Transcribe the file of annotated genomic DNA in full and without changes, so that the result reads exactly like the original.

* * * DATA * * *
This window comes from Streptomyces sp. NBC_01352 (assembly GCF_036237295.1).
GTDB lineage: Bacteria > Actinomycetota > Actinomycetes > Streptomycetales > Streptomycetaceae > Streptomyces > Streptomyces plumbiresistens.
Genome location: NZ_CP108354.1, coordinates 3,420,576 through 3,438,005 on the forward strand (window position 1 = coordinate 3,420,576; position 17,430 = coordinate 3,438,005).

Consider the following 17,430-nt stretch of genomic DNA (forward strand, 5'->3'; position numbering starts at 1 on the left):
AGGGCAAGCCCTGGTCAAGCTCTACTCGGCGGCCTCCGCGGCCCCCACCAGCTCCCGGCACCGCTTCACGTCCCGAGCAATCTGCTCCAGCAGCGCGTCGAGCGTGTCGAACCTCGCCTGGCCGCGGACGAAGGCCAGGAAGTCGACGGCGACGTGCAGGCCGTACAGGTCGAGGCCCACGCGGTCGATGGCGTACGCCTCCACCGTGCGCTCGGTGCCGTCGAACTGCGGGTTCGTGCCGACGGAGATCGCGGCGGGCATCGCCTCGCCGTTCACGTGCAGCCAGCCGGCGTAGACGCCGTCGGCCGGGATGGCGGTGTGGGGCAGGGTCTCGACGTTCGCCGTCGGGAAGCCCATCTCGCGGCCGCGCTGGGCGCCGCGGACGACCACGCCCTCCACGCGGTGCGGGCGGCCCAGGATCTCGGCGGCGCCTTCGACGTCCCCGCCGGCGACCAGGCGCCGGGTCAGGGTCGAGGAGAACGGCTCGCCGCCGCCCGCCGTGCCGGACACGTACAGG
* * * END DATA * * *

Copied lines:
This window comes from Streptomyces sp. NBC_01352 (assembly GCF_036237295.1).
GTDB lineage: Bacteria > Actinomycetota > Actinomycetes > Streptomycetales > Streptomycetaceae > Streptomyces > Streptomyces plumbiresistens.
Genome location: NZ_CP108354.1, coordinates 3,420,576 through 3,438,005 on the forward strand (window position 1 = coordinate 3,420,576; position 17,430 = coordinate 3,438,005).

Consider the following 17,430-nt stretch of genomic DNA (forward strand, 5'->3'; position numbering starts at 1 on the left):
AGGGCAAGCCCTGGTCAAGCTCTACTCGGCGGCCTCCGCGGCCCCCACCAGCTCCCGGCACCGCTTCACGTCCCGAGCAATCTGCTCCAGCAGCGCGTCGAGCGTGTCGAACCTCGCCTGGCCGCGGACGAAGGCCAGGAAGTCGACGGCGACGTGCAGGCCGTACAGGTCGAGGCCCACGCGGTCGATGGCGTACGCCTCCACCGTGCGCTCGGTGCCGTCGAACTGCGGGTTCGTGCCGACGGAGATCGCGGCGGGCATCGCCTCGCCGTTCACGTGCAGCCAGCCGGCGTAGACGCCGTCGGCCGGGATGGCGGTGTGGGGCAGGGTCTCGACGTTCGCCGTCGGGAAGCCCATCTCGCGGCCGCGCTGGGCGCCGCGGACGACCACGCCCTCCACGCGGTGCGGGCGGCCCAGGATCTCGGCGGCGCCTTCGACGTCCCCGCCGGCGACCAGGCGCCGGGTCAGGGTCGAGGAGAACGGCTCGCCGCCGCCCGCCGTGCCGGACACGTACAGG